Forbidden Planet, Frankenstein, and the atomic age
Dennis R. Perry

Ferdinand, and Morbius’ monster as a psychologically spawned Caliban. It’s a nice fit: science stands in for magic during a time of atomic paranoia and concerns about the dangers of technology. Rick Worland and David Slayden, however, go against this interpretive grain, suggesting that The Tempest is more an ‘interpretive red herring’ than a relevant source. They argue that the story of Adam and Eve cast out of Eden is thematically more to the point (142). Judith Buchanan, on the other hand, reminds us that early reviews linked the film first with either King Kong

in Adapting Frankenstein
The metafictional meanings of lycanthropic transformations in Doctor Who
Ivan Phillips

, hairy Anti-Man, Professor Sorenson of ‘Planet of Evil’ (1975) shares numerous features with the classic cinematic werewolf (burning eyes, coarse grey hair, fangs, claws, hunched back and loping walk) but he is also a version of the Id creature from Forbidden Planet (1958) – itself, of course, a version of Shakespeare's wild-man from The Tempest , Caliban. Clearly, the Sorenson/Anti-Man monster is most explicitly a rendering of the Jekyll/Hyde character, especially as it has been realised in successive film adaptations of Robert Louis Stevenson's 1886 novella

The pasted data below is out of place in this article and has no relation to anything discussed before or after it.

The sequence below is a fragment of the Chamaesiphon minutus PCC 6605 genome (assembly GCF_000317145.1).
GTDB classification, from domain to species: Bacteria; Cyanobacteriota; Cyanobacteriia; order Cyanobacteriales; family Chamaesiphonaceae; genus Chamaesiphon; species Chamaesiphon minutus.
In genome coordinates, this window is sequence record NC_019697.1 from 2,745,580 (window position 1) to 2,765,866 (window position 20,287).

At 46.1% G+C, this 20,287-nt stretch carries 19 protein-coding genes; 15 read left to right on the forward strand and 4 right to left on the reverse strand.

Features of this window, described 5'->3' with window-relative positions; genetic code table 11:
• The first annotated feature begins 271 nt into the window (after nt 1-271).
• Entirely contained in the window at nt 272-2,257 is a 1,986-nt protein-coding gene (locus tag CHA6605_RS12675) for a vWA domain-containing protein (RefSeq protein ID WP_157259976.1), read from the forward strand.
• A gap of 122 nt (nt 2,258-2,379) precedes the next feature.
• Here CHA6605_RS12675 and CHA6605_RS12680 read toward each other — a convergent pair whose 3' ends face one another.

in In the company of wolves
Responsibility and obedience in I, Robot and X-Men: First Class
Matt Lorenz

world. Conclusion In the Showtime series Penny Dreadful , creator and writer John Logan departs slightly from the plot of Shelley’s Frankenstein by portraying Victor Frankenstein (Harry Treadaway) as he creates a fearful, placid Creature named Proteus (Alex Price), whom Frankenstein proceeds to treat with great gentleness and affection. Abruptly, however, viewers discover that this is not the first time Frankenstein has given life to an inanimate body. Frankenstein’s first Creature, Caliban (Rory Kinnear), makes a

in Adapting Frankenstein
Undead aesthetics and mechanical reproduction – Dorian Gray, Dracula and David Reed’s ‘vampire painting’
Sam George